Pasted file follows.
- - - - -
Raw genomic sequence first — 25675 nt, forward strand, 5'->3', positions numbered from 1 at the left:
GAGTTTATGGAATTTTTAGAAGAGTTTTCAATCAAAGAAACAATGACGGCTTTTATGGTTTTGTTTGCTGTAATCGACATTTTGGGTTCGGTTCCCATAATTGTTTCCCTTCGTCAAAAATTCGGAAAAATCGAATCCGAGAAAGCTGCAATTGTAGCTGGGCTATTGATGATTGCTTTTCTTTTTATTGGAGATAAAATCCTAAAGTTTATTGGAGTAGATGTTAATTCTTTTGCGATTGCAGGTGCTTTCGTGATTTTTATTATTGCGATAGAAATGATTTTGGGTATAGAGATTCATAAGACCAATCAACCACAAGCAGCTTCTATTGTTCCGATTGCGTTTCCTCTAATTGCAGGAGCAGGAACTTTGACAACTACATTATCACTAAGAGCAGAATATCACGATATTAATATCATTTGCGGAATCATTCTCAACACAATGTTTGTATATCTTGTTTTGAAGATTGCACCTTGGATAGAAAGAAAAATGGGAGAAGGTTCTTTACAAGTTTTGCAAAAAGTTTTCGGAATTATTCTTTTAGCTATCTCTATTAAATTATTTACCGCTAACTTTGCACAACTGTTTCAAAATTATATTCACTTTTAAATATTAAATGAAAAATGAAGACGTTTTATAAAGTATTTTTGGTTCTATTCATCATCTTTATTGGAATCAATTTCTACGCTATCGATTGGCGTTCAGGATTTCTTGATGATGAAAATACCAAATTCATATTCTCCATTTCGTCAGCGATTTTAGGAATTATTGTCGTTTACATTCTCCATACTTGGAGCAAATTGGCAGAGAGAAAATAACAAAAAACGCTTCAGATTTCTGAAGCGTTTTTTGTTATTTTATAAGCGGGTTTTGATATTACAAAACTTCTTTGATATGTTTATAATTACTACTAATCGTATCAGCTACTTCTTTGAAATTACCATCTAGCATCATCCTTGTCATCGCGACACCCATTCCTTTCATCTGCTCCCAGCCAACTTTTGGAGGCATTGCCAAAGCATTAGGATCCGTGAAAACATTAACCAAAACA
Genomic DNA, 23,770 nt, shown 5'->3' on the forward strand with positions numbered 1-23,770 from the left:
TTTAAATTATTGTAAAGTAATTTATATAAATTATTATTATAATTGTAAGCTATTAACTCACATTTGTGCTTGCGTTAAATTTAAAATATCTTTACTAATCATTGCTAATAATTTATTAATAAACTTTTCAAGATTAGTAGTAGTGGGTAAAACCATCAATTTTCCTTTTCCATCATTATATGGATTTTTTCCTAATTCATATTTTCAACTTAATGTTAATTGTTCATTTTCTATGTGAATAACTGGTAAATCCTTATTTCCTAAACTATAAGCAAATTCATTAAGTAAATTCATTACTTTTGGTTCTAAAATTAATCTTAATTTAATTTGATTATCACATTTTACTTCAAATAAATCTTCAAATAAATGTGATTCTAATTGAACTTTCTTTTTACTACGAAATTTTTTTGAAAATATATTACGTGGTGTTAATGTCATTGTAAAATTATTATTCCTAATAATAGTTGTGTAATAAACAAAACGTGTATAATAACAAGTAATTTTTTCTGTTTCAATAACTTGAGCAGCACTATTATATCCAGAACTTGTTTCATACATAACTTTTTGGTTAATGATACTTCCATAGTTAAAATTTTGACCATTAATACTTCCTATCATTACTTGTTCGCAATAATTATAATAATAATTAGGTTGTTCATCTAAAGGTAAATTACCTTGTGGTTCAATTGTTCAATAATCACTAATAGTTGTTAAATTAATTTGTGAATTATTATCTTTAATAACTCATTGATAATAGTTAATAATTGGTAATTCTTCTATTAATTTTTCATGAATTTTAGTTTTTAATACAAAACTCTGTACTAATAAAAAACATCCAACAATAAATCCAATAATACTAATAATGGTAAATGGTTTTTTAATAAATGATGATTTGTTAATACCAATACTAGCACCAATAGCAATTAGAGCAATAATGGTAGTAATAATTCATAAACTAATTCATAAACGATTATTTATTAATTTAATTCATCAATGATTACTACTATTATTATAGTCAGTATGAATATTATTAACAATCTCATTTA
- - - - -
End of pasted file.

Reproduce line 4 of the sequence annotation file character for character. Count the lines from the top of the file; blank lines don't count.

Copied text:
TTTAAATTATTGTAAAGTAATTTATATAAATTATTATTATAATTGTAAGCTATTAACTCACATTTGTGCTTGCGTTAAATTTAAAATATCTTTACTAATCATTGCTAATAATTTATTAATAAACTTTTCAAGATTAGTAGTAGTGGGTAAAACCATCAATTTTCCTTTTCCATCATTATATGGATTTTTTCCTAATTCATATTTTCAACTTAATGTTAATTGTTCATTTTCTATGTGAATAACTGGTAAATCCTTATTTCCTAAACTATAAGCAAATTCATTAAGTAAATTCATTACTTTTGGTTCTAAAATTAATCTTAATTTAATTTGATTATCACATTTTACTTCAAATAAATCTTCAAATAAATGTGATTCTAATTGAACTTTCTTTTTACTACGAAATTTTTTTGAAAATATATTACGTGGTGTTAATGTCATTGTAAAATTATTATTCCTAATAATAGTTGTGTAATAAACAAAACGTGTATAATAACAAGTAATTTTTTCTGTTTCAATAACTTGAGCAGCACTATTATATCCAGAACTTGTTTCATACATAACTTTTTGGTTAATGATACTTCCATAGTTAAAATTTTGACCATTAATACTTCCTATCATTACTTGTTCGCAATAATTATAATAATAATTAGGTTGTTCATCTAAAGGTAAATTACCTTGTGGTTCAATTGTTCAATAATCACTAATAGTTGTTAAATTAATTTGTGAATTATTATCTTTAATAACTCATTGATAATAGTTAATAATTGGTAATTCTTCTATTAATTTTTCATGAATTTTAGTTTTTAATACAAAACTCTGTACTAATAAAAAACATCCAACAATAAATCCAATAATACTAATAATGGTAAATGGTTTTTTAATAAATGATGATTTGTTAATACCAATACTAGCACCAATAGCAATTAGAGCAATAATGGTAGTAATAATTCATAAACTAATTCATAAACGATTATTTATTAATTTAATTCATCAATGATTACTACTATTATTATAGTCAGTATGAATATTATTAACAATCTCATTTA